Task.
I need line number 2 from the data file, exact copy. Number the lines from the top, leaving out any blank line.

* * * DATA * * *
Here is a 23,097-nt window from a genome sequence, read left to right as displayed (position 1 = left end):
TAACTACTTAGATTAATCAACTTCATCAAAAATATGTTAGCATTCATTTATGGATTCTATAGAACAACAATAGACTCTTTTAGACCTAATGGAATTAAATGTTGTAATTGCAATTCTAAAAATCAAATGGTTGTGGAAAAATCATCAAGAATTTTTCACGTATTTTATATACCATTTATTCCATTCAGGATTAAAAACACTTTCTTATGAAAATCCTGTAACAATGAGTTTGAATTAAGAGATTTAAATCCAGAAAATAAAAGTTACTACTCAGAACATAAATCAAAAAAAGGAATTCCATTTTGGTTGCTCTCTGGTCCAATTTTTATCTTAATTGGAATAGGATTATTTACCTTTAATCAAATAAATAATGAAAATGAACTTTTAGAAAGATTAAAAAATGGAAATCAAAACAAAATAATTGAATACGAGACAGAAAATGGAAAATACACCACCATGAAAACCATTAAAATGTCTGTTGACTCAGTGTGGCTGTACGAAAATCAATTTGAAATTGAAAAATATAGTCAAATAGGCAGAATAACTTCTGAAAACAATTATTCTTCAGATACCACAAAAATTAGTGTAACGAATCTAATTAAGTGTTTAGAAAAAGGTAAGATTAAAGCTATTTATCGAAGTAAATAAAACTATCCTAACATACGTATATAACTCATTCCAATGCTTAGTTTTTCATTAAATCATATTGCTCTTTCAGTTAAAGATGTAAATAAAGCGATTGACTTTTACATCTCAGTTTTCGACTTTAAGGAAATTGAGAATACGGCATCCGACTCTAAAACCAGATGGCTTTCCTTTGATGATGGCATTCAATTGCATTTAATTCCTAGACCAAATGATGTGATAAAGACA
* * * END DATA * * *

TAACTACTTAGATTAATCAACTTCATCAAAAATATGTTAGCATTCATTTATGGATTCTATAGAACAACAATAGACTCTTTTAGACCTAATGGAATTAAATGTTGTAATTGCAATTCTAAAAATCAAATGGTTGTGGAAAAATCATCAAGAATTTTTCACGTATTTTATATACCATTTATTCCATTCAGGATTAAAAACACTTTCTTATGAAAATCCTGTAACAATGAGTTTGAATTAAGAGATTTAAATCCAGAAAATAAAAGTTACTACTCAGAACATAAATCAAAAAAAGGAATTCCATTTTGGTTGCTCTCTGGTCCAATTTTTATCTTAATTGGAATAGGATTATTTACCTTTAATCAAATAAATAATGAAAATGAACTTTTAGAAAGATTAAAAAATGGAAATCAAAACAAAATAATTGAATACGAGACAGAAAATGGAAAATACACCACCATGAAAACCATTAAAATGTCTGTTGACTCAGTGTGGCTGTACGAAAATCAATTTGAAATTGAAAAATATAGTCAAATAGGCAGAATAACTTCTGAAAACAATTATTCTTCAGATACCACAAAAATTAGTGTAACGAATCTAATTAAGTGTTTAGAAAAAGGTAAGATTAAAGCTATTTATCGAAGTAAATAAAACTATCCTAACATACGTATATAACTCATTCCAATGCTTAGTTTTTCATTAAATCATATTGCTCTTTCAGTTAAAGATGTAAATAAAGCGATTGACTTTTACATCTCAGTTTTCGACTTTAAGGAAATTGAGAATACGGCATCCGACTCTAAAACCAGATGGCTTTCCTTTGATGATGGCATTCAATTGCATTTAATTCCTAGACCAAATGATGTGATAAAGACA